Home #FTC SnapChat CEO: Antitrust Investigations Will Do Nothing To Stop Facebook’s Anti-Competitive Behavior

SnapChat CEO: Antitrust Investigations Will Do Nothing To Stop Facebook’s Anti-Competitive Behavior

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The Federal Trade Commission is currently conducting an antitrust investigation into Facebook’s monopolistic practices and violations of antitrust law, a probe that will soon be led by the Department of Justice.

The federal government’s investigations will do nothing to stop Facebook’s relentless anti-competitive conduct in the foreseeable future, warns Snapchat’s CEO and co-founder Evan Spiegel.

“I mean the history of antitrust would basically say that
these investigations last like seven to 10 years or something like that and
that basically nothing happens,” Spiegel said onstage at TechCrunch Disrupt SF.
“I think a lot can change in the seven to 10 years that this process will
take.”

In a brazen attempt to quash competition, Facebook Inc. has been mimicking all of Snapchat’s innovative features on its platform for years.

According to the Wall Street Journal, Zuckerberg has also threatened Spiegel with an ultimatum, demanding he sell Snapchat to Facebook or endure Facebook identically emulating all of Snapchat’s features.   

Snap has been chronicling every anti-competitive tactic
employed by Facebook and documenting the evidence in a file dubbed “Project
Voldemort.”

While Spiegel admitted he has no faith the government will regulate Facebook’s conglomerating power and overreach, the public upheaval over the company’s monopolistic behavior is pressuring the social media network to correct some of its egregious anti-competitive tactics, he argued.

“The thing that everyone’s concerned about is that they’ve
seen that competition has been what has motivated Facebook to make those
changes over time,” Spiegel said onstage. “So, if you look at Snapchat, the
inventions that we create around ephemerality, around privacy, those have
really motivated Facebook to dramatically change their product offering in
order to compete.”

Snap has documented every move Facebook has taken to eliminate Snap as a competitor, a Snap insider told the WSJ last month.

Evan did not detail the evidence his company has collected proving Facebook is intentionally suppresses Snap content.

“It’s hard to say and you know I’d probably be stupid to talk about it here,” he said.

However, he confirmed Snap has documented all of Facebook’s attempts to clamp down Snapchat in its Project Voldemort list, which they started compiling several years ago.

“I think what everyone is concerned about is what they would characterize as anti-competitive practices, so, for example, you know, people upload snaps they create on Snapchat to Instagram, all the time, and then Instagram suppresses you know the Snapchat hashtag or they suppress people’s ability to post snap codes as their profile picture or suppress their ability to link to Snapchat on their profile. And that’s an example of anti-competitive behavior.”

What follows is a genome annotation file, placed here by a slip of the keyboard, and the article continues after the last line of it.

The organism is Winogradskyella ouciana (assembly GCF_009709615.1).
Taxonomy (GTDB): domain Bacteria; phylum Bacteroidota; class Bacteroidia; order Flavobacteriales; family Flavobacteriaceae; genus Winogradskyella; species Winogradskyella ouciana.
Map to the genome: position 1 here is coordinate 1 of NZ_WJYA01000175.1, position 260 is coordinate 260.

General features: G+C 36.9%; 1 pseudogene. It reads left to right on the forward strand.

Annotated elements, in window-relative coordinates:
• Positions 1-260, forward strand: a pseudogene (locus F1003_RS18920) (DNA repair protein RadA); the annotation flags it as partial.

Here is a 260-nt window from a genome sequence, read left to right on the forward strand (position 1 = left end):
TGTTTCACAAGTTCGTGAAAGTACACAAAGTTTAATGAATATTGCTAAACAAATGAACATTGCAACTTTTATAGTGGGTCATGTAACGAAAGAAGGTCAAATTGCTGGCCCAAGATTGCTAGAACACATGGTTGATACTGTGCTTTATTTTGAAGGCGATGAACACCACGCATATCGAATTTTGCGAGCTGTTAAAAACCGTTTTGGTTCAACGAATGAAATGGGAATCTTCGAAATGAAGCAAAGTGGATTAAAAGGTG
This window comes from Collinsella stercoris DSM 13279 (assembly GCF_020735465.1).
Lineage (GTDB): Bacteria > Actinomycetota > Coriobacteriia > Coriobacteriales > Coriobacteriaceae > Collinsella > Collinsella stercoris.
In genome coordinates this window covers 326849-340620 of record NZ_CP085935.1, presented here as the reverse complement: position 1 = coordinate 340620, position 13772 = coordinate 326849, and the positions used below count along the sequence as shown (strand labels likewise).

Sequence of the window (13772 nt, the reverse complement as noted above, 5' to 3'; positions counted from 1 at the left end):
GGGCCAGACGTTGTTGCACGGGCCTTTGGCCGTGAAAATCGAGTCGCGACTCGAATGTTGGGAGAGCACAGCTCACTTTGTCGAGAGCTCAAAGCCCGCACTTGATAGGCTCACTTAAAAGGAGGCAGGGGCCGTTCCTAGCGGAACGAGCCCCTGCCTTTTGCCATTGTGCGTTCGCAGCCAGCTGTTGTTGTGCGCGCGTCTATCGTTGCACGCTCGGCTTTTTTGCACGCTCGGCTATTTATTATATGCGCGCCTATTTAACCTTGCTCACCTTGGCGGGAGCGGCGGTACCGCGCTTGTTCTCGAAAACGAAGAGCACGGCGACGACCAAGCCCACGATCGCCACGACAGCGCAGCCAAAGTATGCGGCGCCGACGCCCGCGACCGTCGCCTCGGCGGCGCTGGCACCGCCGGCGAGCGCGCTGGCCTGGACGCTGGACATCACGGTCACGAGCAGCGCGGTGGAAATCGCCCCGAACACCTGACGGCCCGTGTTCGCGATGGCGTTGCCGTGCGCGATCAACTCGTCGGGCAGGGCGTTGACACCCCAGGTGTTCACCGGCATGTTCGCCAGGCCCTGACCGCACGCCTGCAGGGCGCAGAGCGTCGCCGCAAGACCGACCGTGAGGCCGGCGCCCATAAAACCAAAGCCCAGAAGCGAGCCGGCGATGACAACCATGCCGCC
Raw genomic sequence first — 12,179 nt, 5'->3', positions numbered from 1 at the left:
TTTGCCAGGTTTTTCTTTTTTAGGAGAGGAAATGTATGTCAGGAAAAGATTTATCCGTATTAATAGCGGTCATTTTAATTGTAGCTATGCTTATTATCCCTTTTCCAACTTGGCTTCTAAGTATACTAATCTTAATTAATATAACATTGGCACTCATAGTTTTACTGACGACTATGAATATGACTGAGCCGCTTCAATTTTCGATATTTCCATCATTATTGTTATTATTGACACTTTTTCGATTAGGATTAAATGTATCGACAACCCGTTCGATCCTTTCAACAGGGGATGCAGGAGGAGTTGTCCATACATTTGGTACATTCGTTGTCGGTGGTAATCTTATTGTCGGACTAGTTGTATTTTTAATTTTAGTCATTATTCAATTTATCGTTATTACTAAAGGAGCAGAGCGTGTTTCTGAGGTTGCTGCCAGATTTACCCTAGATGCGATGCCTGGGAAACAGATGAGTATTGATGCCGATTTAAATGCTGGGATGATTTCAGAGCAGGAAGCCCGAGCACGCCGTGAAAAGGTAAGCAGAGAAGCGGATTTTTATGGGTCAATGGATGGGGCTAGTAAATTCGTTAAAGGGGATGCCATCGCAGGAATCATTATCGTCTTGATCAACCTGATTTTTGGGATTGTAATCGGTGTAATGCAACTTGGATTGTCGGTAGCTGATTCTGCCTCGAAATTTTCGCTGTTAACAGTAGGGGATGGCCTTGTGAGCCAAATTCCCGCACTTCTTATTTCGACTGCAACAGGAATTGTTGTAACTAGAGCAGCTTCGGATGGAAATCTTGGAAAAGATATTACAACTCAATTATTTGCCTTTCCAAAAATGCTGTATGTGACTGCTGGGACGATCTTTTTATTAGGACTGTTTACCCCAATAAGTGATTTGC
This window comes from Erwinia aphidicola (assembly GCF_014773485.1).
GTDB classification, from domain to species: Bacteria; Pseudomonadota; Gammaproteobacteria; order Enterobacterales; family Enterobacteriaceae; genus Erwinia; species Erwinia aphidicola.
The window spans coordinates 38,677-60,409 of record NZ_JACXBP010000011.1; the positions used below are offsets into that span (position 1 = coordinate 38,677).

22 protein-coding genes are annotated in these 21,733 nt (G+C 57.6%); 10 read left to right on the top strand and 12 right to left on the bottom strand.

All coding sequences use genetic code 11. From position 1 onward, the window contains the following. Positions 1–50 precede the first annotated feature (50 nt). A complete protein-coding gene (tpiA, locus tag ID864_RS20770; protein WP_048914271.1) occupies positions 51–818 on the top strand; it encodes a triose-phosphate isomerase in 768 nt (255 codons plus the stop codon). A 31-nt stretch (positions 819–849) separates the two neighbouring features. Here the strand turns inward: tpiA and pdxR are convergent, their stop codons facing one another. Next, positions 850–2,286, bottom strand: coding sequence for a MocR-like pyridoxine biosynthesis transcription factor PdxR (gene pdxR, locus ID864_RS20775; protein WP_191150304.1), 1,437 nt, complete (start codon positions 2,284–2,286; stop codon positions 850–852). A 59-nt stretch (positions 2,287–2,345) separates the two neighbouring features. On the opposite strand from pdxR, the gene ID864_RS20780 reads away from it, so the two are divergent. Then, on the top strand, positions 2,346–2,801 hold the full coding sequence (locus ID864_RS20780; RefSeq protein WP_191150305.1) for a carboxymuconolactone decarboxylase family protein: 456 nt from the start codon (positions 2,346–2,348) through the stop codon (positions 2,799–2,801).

“I didn’t make it, our legal team put it together,” Spiegel
said. “I think just because they kept hearing from our partners all of these
things that Facebook was doing and it was actually so many that people couldn’t
actually remember them all so they started writing them down.”

The FTC is currently conducting interviews with Facebook’s
rival Snap over alleged anti-competition practices and Snap is happily and
readily complying.

In June, the FTC and DOJ, which both share antitrust
enforcement power and oversee clearance agreements, negotiated a deal to divide
oversight of the nation’s largest tech firms. The Justice Department began an
antitrust investigation into Alphabet Inc.’s Google and Apple Inc., while the
FTC obtained jurisdiction over Facebook and Amazon.

However, Attorney General William Barr reversed the
decision, requesting the DOJ lead the investigation into Facebook, according to
the source familiar with the matter told Reuters.

FTC Chairman Joe Simmons has contested the DOJ’s decision to
intervene with its investigation of the company, arguing the Justice Department
is contravening with the commission’s territory. Simmons wrote a letter to the
DOJ earlier this month demanding the department stick to it’s designated lane
and complained about “the department’s behavior and [raised] concerns about
recent interactions between the two agencies.”

In a recent congressional hearing, Makan Delrahim, the
Justice Department’s antitrust chief, revealed the two federal agencies have
been at odds over jurisdiction to investigate Facebook.

“I cannot deny there are instances where Chairman Simons’
and my time is wasted on those types of squabbles,” Delrahim said.

Another source familiar with the matter claims Attorney General William Barr decided it was imperative the Justice Department conduct an examination of Facebook’s breach of antitrust law amid universal concern regarding the tech company’s unregulated anti-competitive practices.

Earlier this month, virtually every state attorney
general charged Facebook
and Google with antitrust violations and announced plans to investigate the
tech giants for using its conglomerate power to eliminate their competitors and
stifle users. Fifty attorneys general from U.S. states and territories signed
onto an antitrust lawsuit, while only Alabama and California opted-out of the
investigation.

The House Judiciary Committee has also launched a bipartisan probe into whether Facebook, Google, Apple, and Amazon are breaching antitrust law, requesting the digital market giants turnover internal documents and communications that deliberately eliminated its competitors during the time frame they rapidly expanded.

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